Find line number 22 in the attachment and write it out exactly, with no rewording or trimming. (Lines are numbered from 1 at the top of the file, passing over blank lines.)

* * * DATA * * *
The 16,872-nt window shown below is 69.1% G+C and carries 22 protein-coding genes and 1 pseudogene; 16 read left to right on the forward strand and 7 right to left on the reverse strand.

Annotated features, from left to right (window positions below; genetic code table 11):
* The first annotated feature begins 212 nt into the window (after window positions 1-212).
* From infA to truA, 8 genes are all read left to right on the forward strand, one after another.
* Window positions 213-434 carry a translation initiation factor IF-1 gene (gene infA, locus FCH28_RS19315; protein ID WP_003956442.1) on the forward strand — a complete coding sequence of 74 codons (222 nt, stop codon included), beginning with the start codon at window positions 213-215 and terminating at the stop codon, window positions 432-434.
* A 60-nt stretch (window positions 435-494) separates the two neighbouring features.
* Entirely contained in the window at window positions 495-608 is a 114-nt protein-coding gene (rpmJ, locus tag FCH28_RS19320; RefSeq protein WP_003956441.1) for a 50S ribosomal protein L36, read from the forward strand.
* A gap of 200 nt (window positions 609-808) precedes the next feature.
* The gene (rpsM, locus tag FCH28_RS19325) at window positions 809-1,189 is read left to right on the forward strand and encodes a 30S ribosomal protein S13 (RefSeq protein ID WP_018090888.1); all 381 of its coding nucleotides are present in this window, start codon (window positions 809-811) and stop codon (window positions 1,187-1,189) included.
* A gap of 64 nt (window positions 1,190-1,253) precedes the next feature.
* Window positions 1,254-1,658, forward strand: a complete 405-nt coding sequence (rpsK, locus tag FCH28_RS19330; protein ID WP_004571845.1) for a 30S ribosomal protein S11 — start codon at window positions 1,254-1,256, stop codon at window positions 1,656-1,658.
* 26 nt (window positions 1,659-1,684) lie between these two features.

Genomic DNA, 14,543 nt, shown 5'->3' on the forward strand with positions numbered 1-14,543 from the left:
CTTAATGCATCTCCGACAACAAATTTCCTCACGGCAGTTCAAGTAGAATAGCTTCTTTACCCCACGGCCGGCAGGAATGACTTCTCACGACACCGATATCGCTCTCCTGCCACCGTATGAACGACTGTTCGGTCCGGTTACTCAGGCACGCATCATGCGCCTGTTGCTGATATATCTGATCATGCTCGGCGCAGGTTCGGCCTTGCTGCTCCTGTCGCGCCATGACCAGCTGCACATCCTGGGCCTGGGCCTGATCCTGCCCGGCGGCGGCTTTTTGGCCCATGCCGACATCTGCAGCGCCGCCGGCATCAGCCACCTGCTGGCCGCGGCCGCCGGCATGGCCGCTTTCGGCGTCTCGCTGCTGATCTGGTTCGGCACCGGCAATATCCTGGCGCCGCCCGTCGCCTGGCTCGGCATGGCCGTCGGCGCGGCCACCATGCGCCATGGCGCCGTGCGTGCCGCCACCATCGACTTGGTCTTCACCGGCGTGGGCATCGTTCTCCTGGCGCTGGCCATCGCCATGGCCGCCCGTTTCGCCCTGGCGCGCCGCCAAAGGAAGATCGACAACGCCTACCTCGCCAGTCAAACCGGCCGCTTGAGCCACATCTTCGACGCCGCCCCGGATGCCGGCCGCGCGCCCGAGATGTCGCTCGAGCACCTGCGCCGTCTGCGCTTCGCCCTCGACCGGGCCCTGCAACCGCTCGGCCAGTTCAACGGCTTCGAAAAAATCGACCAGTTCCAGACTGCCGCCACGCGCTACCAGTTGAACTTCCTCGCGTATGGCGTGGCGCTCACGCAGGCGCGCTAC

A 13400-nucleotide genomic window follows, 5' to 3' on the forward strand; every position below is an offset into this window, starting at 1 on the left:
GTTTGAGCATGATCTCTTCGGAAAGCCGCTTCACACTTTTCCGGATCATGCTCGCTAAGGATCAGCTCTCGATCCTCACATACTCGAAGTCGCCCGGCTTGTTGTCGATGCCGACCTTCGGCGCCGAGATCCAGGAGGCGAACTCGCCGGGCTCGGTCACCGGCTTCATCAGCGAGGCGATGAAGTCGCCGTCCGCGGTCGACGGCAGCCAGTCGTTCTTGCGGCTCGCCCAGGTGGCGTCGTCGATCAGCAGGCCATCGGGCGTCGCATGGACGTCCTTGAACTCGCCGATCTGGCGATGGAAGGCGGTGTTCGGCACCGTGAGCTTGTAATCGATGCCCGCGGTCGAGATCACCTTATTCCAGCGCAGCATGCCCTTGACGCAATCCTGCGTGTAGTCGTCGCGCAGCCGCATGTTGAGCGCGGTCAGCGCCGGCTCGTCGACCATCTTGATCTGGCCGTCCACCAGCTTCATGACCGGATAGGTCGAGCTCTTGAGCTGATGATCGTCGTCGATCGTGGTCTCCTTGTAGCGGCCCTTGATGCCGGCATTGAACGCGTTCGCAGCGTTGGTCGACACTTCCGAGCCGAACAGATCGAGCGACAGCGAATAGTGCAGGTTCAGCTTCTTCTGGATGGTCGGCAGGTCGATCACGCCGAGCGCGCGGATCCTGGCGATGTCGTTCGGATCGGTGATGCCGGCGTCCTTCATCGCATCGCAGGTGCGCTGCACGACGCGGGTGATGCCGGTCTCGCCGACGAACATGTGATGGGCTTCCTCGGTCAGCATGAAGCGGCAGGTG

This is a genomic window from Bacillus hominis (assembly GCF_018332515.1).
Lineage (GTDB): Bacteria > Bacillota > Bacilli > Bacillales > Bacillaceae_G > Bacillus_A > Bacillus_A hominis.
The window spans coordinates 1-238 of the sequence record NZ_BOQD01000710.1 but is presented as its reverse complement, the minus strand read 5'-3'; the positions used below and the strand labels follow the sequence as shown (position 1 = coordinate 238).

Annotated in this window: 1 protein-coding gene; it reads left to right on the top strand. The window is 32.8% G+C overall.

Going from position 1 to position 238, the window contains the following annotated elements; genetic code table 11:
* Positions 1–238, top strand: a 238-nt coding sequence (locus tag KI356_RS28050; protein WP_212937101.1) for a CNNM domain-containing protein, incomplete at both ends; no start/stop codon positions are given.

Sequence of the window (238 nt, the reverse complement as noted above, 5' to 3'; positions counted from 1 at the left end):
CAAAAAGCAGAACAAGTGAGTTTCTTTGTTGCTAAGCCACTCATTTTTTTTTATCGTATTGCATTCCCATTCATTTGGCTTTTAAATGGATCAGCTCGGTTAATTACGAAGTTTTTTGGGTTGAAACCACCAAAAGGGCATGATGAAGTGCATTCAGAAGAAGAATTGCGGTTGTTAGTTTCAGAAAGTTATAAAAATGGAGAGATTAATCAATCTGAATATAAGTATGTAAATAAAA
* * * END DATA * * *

* Positions 1–238, top strand: a 238-nt coding sequence (locus tag KI356_RS28050; protein WP_212937101.1) for a CNNM domain-containing protein, incomplete at both ends; no start/stop codon positions are given.